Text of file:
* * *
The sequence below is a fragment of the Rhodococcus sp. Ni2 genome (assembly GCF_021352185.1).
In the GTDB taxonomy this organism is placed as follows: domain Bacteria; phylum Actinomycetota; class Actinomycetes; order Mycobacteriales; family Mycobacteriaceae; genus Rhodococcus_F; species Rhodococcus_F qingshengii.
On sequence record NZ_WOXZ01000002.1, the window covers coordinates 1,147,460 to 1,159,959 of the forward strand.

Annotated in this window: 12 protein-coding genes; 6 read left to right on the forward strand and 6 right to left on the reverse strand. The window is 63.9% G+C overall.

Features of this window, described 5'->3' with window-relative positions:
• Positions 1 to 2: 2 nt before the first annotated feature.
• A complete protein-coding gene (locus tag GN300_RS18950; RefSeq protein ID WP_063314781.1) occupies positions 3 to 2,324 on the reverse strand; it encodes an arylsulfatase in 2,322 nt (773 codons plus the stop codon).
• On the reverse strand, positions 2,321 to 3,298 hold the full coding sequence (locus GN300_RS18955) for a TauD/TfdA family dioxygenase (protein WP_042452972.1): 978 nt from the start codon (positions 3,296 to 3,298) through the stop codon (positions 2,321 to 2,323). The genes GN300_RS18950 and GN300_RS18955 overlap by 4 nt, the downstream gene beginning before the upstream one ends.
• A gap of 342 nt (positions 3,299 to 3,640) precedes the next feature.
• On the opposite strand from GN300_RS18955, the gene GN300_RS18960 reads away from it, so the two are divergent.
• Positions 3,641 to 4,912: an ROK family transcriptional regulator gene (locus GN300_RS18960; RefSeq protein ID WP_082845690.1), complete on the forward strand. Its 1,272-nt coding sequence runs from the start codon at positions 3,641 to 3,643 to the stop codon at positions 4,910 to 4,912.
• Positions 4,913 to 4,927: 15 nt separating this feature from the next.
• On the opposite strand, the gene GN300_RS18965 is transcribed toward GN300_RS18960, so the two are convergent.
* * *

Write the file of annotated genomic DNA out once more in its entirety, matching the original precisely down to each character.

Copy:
The sequence below is a fragment of the Rhodococcus sp. Ni2 genome (assembly GCF_021352185.1).
In the GTDB taxonomy this organism is placed as follows: domain Bacteria; phylum Actinomycetota; class Actinomycetes; order Mycobacteriales; family Mycobacteriaceae; genus Rhodococcus_F; species Rhodococcus_F qingshengii.
On sequence record NZ_WOXZ01000002.1, the window covers coordinates 1,147,460 to 1,159,959 of the forward strand.

Annotated in this window: 12 protein-coding genes; 6 read left to right on the forward strand and 6 right to left on the reverse strand. The window is 63.9% G+C overall.

Features of this window, described 5'->3' with window-relative positions:
• Positions 1 to 2: 2 nt before the first annotated feature.
• A complete protein-coding gene (locus tag GN300_RS18950; RefSeq protein ID WP_063314781.1) occupies positions 3 to 2,324 on the reverse strand; it encodes an arylsulfatase in 2,322 nt (773 codons plus the stop codon).
• On the reverse strand, positions 2,321 to 3,298 hold the full coding sequence (locus GN300_RS18955) for a TauD/TfdA family dioxygenase (protein WP_042452972.1): 978 nt from the start codon (positions 3,296 to 3,298) through the stop codon (positions 2,321 to 2,323). The genes GN300_RS18950 and GN300_RS18955 overlap by 4 nt, the downstream gene beginning before the upstream one ends.
• A gap of 342 nt (positions 3,299 to 3,640) precedes the next feature.
• On the opposite strand from GN300_RS18955, the gene GN300_RS18960 reads away from it, so the two are divergent.
• Positions 3,641 to 4,912: an ROK family transcriptional regulator gene (locus GN300_RS18960; RefSeq protein ID WP_082845690.1), complete on the forward strand. Its 1,272-nt coding sequence runs from the start codon at positions 3,641 to 3,643 to the stop codon at positions 4,910 to 4,912.
• Positions 4,913 to 4,927: 15 nt separating this feature from the next.
• On the opposite strand, the gene GN300_RS18965 is transcribed toward GN300_RS18960, so the two are convergent.